Rainbow Washing 101: Why Pride Goes Beyond Putting A Rainbow Sticker On A Product

What Pride really is meant for.

It has been said before, and it will be said again. Pride was, is, and will continue to be a protest.

Related: 6 Ways On How You Can Be A Good Straight Ally This Pride (And Beyond)

By now, you’ve probably heard about what went down at the Pride Festival in Quezon City. Billed as the largest Pride event in the Philippines, the protest, march, and gathering was sadly canceled due to harsh weather conditions. It’s an unfortunate outcome, but one made even worse by the stories that came out of the event. From non-allies attending solely to see specific artists, questionable speakers and sponsors, actual members of the LGBTQIA+ community who marched that day barred from entering QC Circle, and more, it shows us yet again one of the constant stains of Pride: rainbow washing.


For decades, June has been celebrated as Pride Month. Every June, the LGBTQIA+ community is celebrated, supported, and championed as the community and their allies continuously fight for their rights. And, as Pride continues to be more accepted by a wider audience, we see companies and major corporations show their support. How though can be the questionable part. 


Their “outreach” normally manifests in LGBTQIA+ marketing such as Pride-themed collections, changing their logos to feature the rainbow flag, and incorporating more LGBTQIA+ lingo in captions. It’s made worse when these efforts to commercialize Pride rely on stereotypes that just reinforce prejudices against the community. This consumer-focused mindset to celebrate Pride brings with it its fair share of downsides, known commonly as rainbow washing. 

On one hand, companies holding Pride campaigns puts more visibility to the community. But on the other, they can become superficial efforts that have no real impact on supporting the community. It builds a fake image that brands are supportive while still implementing harmful policies that discriminate against the community. This performativity of co-opting Pride and LGBTQIA+ culture by brands and companies might seem like a sign of progressive values, but it often boils down to surface-level support meant to turn a profit. Ironically, monetizing Pride in the name of supporting the community is the exact opposite of what Pride is supposed to be. 


Pride marches began in earnest with the Stonewall Riots as the queer community in New York fought back against police that were harassing their few safe spaces in the city. In the Philippines, the first Pride marches in the country happened in the early 90s, from lesbian Filipinas who marched during International Women’s Day in 1992 to MCC Manila and ProGay Philippines organizing their own march in 1994.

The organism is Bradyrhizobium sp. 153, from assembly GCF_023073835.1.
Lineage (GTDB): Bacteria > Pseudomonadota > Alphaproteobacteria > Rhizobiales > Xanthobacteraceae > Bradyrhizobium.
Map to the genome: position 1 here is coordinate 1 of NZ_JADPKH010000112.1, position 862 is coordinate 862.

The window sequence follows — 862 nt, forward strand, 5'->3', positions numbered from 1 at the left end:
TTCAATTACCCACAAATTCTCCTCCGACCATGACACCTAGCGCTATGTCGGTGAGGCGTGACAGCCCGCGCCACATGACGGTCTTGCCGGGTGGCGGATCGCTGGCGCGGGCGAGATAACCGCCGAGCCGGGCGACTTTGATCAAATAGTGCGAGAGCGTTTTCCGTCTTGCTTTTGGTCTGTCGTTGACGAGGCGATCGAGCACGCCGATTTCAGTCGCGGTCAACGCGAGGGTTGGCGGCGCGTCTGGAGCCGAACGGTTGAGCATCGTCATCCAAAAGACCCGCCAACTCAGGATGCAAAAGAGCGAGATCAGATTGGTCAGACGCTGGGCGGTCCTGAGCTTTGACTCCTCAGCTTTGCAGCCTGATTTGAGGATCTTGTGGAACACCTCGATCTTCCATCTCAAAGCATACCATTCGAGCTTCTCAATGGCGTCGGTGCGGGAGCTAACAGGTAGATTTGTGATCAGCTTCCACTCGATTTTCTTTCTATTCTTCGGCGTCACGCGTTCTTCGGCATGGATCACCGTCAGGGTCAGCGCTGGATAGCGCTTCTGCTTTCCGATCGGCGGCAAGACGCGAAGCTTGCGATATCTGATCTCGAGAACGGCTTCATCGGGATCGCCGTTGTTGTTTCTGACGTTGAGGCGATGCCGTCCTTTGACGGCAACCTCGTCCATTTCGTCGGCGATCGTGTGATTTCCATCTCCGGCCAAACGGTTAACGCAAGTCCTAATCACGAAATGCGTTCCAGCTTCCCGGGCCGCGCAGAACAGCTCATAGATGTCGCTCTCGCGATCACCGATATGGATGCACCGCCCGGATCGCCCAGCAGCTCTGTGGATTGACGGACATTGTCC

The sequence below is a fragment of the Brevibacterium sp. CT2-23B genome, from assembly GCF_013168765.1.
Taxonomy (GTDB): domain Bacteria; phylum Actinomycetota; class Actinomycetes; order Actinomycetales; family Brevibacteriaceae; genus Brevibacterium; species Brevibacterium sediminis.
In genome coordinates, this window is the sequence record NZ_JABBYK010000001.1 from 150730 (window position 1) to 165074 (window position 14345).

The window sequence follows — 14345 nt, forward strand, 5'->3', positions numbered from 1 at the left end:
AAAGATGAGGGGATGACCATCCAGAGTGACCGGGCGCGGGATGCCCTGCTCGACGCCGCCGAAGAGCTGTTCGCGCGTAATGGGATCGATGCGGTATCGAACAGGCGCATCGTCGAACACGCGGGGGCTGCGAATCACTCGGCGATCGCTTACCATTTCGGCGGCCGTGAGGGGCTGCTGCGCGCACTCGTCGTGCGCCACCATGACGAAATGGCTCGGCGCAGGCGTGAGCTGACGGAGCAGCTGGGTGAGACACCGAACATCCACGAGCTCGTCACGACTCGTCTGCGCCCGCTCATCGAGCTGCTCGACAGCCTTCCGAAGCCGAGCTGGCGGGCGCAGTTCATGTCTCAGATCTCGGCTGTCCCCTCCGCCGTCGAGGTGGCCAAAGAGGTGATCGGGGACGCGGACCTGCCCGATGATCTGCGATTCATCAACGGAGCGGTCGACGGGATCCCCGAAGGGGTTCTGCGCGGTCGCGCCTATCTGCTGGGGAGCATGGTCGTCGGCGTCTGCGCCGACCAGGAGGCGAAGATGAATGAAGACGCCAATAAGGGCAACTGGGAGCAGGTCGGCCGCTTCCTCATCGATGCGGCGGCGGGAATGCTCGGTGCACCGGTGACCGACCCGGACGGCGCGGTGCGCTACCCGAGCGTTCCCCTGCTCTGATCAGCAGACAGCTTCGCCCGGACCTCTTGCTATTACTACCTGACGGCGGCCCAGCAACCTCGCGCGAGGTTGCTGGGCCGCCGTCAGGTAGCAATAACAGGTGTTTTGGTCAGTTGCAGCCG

Corporate Pride takes away from Pride as a protest against discrimination, harassment, and oppression and for queer liberation. Just look at how the US Embassy had a speaking slot at the QC Pride event even though justice has yet to be achieved for the killing of Jennifer Laude. Capitalist interests distract from the needs of an already marginalized community as the reason why we celebrate Pride in the first place gets lost.

Yes, it’s not inherently wrong for Pride to be celebrated in bigger ways. Also, not all corporations support Pride just for a quick check and have genuine interests behind them. The struggles of the LGBTQIA+ community are also struggles of the common man, after all. Allies who genuinely understand the plight of the community is always a bonus. But as we see time and time again, a marginalized community entering the mainstream means they lose their story in the first place. Pride should never be reduced to rainbow collections, brand deals, sponsorships, and performative actions of support that just take advantage of consumers. It should continue to be a protest that spotlights and amplifies queer individuals, voices, advocacies, and stories. 


Luckily, it doesn’t have to be this way forever. As consumers, we can vote with our wallets and show support to brands and companies that have authentic and genuine outreach to the LGBTQIA+ community. As for brands themselves, allyship and solidarity go beyond slapping a rainbow sticker on a shirt. Put your money where your mouth is and support the LGBTQIA+ community, organizations, advocacies, and marginalized sectors. What the community needs is acceptance and the right to be free to be themselves without judgment, and that extends to external AND internal decisions in the company. That is what it means to genuinely support the community. 

Continue Reading: This Is Your Reminder That Pride Is Way More Than Just Splashing The Rainbow On Everything Else